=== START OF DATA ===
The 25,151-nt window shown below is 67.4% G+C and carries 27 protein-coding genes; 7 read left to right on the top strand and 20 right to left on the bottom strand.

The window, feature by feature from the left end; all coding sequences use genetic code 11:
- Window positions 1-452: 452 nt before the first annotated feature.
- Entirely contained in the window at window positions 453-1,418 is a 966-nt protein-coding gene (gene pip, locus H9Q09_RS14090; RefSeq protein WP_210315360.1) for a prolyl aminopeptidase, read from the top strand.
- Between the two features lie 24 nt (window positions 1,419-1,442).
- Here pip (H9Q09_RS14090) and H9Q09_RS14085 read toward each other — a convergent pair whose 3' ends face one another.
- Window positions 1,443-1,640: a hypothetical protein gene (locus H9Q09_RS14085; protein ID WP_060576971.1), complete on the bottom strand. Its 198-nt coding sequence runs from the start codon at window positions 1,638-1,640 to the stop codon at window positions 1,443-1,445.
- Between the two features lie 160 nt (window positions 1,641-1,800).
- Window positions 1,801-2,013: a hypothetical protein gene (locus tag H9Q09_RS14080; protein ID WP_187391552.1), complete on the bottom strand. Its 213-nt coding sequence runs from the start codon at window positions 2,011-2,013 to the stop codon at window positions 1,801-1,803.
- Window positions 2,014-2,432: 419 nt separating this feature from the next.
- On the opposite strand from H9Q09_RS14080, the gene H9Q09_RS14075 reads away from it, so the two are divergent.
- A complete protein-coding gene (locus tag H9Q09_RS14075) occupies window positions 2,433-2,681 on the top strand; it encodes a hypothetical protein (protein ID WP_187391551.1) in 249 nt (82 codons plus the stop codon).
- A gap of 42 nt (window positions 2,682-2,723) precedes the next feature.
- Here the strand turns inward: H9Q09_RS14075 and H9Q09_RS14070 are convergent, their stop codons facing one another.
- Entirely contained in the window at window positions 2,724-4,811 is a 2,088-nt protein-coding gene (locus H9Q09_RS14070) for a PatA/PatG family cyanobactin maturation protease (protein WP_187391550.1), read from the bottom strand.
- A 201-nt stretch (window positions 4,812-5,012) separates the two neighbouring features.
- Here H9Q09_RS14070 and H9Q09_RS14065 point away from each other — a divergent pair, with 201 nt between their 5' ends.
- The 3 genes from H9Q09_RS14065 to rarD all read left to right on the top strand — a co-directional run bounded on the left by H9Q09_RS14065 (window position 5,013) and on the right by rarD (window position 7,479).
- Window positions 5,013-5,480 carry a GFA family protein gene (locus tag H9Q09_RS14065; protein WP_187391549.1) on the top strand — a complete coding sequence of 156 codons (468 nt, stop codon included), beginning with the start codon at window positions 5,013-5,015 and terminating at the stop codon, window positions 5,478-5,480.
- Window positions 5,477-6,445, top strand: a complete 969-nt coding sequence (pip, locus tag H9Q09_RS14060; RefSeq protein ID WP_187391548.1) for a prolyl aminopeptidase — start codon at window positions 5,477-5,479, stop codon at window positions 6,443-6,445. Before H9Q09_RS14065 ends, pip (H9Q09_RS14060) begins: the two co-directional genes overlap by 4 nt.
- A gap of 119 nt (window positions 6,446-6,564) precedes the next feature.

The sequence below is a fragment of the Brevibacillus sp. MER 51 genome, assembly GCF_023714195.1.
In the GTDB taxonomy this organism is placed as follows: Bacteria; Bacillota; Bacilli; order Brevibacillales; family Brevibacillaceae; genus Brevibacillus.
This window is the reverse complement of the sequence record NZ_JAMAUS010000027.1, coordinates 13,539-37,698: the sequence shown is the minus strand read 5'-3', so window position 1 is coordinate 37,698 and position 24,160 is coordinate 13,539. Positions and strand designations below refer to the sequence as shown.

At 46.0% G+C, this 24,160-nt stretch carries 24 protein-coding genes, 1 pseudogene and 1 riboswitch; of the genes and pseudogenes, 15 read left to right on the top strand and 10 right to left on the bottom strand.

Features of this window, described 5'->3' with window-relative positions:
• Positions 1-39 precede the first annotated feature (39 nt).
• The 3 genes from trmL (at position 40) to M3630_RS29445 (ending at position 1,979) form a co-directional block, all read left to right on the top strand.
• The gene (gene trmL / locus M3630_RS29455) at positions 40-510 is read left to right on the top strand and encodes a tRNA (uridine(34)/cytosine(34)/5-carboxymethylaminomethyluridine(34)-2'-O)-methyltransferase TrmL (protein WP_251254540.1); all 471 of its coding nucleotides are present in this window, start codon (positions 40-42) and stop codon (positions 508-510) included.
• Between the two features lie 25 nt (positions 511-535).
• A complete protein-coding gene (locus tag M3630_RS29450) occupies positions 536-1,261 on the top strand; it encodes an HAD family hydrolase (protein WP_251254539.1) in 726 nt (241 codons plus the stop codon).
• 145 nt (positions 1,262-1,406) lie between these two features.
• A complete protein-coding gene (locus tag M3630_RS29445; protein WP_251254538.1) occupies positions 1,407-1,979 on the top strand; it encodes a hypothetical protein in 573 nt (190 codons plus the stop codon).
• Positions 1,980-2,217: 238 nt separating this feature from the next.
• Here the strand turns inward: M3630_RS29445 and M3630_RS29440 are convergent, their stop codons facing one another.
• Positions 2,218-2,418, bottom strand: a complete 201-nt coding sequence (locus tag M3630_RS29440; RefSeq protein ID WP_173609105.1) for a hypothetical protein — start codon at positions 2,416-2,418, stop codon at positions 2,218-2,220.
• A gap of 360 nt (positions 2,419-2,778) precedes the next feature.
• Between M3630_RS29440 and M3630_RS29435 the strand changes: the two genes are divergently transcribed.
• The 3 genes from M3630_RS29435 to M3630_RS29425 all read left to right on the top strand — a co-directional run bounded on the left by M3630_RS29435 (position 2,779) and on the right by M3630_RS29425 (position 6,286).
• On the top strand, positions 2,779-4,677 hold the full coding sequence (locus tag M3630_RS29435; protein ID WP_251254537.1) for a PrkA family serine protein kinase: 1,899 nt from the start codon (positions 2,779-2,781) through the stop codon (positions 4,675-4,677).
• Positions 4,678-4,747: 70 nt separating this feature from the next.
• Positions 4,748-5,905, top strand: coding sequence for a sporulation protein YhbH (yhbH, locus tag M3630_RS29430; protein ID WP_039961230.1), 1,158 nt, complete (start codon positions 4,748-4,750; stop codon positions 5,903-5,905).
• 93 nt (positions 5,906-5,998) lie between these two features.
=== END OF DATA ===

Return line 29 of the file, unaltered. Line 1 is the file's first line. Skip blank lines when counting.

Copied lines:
• The gene (gene trmL / locus M3630_RS29455) at positions 40-510 is read left to right on the top strand and encodes a tRNA (uridine(34)/cytosine(34)/5-carboxymethylaminomethyluridine(34)-2'-O)-methyltransferase TrmL (protein WP_251254540.1); all 471 of its coding nucleotides are present in this window, start codon (positions 40-42) and stop codon (positions 508-510) included.